Today saw the announcement of the three male finalists for the 2015 IAAF World Athlete of the Year award. Here are three moments that defined each fella's season.

Usain Bolt

200m, New York, June 13

Bolt’s first appearance on the 2015 Diamond League circuit was, well, underwhelming. He came off the bend well positioned, but never pulled away in the style we’ve come to expect over the years, and finished only a nose in front of 19-year-old Zharnel Hughes in 20.29. That Coach Mills pulled his star charge from planned appearances at national champs and the Paris and Lausanne DLs speaks volumes.

100m, Beijing, August 23

Unfancied, under pressure, and heading face first towards the Mondo within five yards of coming out the blocks in his 100m semi; it looked like Bolt's party was over. Seemingly out of the race, the Jamaican showed poise, resilience, belief and blistering pace to run down the field and still finish in 9.96. There is only one man in the world who could have done that.

200m, Beijing, August 27

With 100m gold secured, questions lingered over Bolt’s appetite to do the double, with most expecting speed demon Justin Gatlin to respond in suitably firey style. He ran hard – very hard – and it showed as he won at a canter. He made it look easy. He always does. It wasn't.

Asthon Eaton

Gotzis, May

Even superhumans are human. Eaton was in line for a decathlon run out for the first time since 2013 in the multi-event mecca of Gotzis, only for a lower back injury to force him to withdraw in suitably magnaminous style (really). Was the ten-event toil too much? Was this a sign that the reigning world (indoor and out) and Olympic champion could be beaten?

Portland, August 8

No. No absolutely not. Don’t be so silly and take that Trey Hardee poster down*. At what looked to us like a glorified beer festival, Eaton posted a pole vault personal best at the FloTrack Throw Down in Portland to prove to everyone he is a man in constant pursuit of perfection. Even with a craft IPA inside of him.

*Only joking, Trey, the poster's going NOWHERE

400m, Beijing, August 28

And so he proved again at the world champs, where he finished with gold and another world record haul of 9,045 points. It was set up by a glorious 45.00 in the 400m at the end of what had been a pedestrian day one. His reaction was priceless. Eaton is a man of steel but is never scared of showing his emotions. We think he was happy.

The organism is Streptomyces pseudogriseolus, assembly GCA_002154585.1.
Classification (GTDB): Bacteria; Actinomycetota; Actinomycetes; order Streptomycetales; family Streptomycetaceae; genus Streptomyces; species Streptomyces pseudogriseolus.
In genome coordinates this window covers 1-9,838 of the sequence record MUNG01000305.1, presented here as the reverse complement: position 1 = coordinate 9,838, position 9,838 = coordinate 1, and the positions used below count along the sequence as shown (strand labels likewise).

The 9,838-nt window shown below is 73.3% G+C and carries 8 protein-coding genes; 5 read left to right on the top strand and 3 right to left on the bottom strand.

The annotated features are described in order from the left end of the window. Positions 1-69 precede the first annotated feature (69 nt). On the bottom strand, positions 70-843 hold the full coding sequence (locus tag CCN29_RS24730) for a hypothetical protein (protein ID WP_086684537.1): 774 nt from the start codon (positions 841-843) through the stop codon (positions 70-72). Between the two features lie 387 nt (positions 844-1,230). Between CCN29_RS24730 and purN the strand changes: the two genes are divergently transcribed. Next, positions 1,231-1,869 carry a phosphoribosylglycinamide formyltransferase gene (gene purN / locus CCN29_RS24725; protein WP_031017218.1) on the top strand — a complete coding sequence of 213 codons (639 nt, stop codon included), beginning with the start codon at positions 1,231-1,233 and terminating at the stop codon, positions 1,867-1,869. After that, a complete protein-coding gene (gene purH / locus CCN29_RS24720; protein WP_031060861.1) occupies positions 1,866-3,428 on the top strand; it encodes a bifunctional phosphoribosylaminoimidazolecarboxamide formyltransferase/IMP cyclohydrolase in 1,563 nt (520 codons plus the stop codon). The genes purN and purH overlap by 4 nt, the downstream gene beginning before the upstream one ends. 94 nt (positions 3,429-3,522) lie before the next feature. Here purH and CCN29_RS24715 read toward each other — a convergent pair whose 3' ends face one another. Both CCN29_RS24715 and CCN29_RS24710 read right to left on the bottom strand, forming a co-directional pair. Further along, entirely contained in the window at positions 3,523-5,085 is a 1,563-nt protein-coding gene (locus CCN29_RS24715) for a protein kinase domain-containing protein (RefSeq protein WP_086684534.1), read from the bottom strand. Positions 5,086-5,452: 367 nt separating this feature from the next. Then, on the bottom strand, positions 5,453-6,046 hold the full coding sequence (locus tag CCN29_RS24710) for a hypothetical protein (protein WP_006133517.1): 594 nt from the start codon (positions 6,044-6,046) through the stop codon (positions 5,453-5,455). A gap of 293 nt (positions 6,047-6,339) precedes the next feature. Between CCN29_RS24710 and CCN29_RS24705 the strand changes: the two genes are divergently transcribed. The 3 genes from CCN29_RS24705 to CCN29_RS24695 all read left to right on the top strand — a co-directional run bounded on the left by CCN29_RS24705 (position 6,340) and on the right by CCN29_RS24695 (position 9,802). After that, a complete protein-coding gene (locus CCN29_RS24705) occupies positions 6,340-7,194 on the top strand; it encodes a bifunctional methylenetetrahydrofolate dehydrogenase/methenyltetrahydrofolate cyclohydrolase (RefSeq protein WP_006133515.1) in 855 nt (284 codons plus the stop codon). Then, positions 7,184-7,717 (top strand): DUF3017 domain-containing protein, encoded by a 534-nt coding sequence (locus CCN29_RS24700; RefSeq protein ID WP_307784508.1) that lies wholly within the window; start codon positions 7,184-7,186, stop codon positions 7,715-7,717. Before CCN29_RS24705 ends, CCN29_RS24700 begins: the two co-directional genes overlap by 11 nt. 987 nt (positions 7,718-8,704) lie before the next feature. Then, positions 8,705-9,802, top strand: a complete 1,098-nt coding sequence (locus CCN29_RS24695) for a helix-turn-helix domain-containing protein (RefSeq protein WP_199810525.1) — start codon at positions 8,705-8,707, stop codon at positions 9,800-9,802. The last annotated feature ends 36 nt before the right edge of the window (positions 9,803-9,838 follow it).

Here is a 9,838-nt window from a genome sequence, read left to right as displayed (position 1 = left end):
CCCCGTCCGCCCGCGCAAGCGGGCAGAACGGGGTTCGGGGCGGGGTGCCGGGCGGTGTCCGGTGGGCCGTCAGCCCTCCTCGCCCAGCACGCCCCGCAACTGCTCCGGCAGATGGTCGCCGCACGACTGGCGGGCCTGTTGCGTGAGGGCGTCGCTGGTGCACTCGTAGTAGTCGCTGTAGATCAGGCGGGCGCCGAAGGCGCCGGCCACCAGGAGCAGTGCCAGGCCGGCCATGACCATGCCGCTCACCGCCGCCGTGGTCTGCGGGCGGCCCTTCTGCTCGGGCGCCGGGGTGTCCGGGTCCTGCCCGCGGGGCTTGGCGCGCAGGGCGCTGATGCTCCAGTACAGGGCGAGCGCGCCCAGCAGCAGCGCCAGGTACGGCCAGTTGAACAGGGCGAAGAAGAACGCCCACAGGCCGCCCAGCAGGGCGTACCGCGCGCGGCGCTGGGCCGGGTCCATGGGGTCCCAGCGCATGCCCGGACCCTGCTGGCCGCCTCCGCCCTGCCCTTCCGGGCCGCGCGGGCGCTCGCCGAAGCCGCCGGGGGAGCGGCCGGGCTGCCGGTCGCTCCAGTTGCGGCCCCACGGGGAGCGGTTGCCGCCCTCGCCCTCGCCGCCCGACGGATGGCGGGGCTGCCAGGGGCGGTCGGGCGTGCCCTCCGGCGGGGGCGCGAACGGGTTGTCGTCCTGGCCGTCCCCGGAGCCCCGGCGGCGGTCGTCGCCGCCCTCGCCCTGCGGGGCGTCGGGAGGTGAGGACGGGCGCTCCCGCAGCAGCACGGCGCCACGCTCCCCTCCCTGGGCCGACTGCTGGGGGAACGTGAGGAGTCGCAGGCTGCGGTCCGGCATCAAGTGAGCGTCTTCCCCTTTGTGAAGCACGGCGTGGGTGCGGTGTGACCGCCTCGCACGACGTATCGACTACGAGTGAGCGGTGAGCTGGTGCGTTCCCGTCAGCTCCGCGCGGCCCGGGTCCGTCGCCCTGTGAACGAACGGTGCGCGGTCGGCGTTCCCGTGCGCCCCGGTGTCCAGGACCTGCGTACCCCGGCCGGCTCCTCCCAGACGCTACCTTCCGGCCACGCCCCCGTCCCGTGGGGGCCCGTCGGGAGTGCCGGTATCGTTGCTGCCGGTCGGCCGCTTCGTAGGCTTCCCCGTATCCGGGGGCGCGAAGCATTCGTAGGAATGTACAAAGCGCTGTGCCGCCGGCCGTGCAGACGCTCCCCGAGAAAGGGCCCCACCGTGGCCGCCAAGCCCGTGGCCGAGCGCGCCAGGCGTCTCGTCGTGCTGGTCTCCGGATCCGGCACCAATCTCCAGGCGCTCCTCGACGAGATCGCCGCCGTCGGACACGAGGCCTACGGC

Christian Taylor

Doha, May 15

DID YOU KNOW... that Christian Taylor's primary source of sponsorship Euros in 2015 was a holistic muscle ointment company named after jungle cats? Really. Anyway. The Diamond League opener in Doha was a precursor to what panned out to be the year of the jumps. Taylor triple jumped to a PB 18.04m, though finished second to Cuban crocodile Pedro “Quadruple P” Pichardo, who hit 18.08m. No win, but Taylor has said that breaking the magical 18 metre-mark that day was the greatest moment of his athletic career

Lausanne, July 9

When Taylor went beyond 18m for the second time he was rewarded with a win. And what a win. Trailing PPPP after four rounds, under pressure Taylor jumped 18.02m to wrestle the lead. He then went to 18.06m with his last effort and Pichardo could not respond. Another personal best and his first win over his biggest rival in 2015.

Beijing, August 27

Another last round jaw-dropper from Taylor. The American’s 18.21m was the best anyone has jumped in a 20 years – the second best of all time behind Jonathan Edwards’ world record – and secured him the world title to go with his Olympic crown. Pass some of that jungle rub!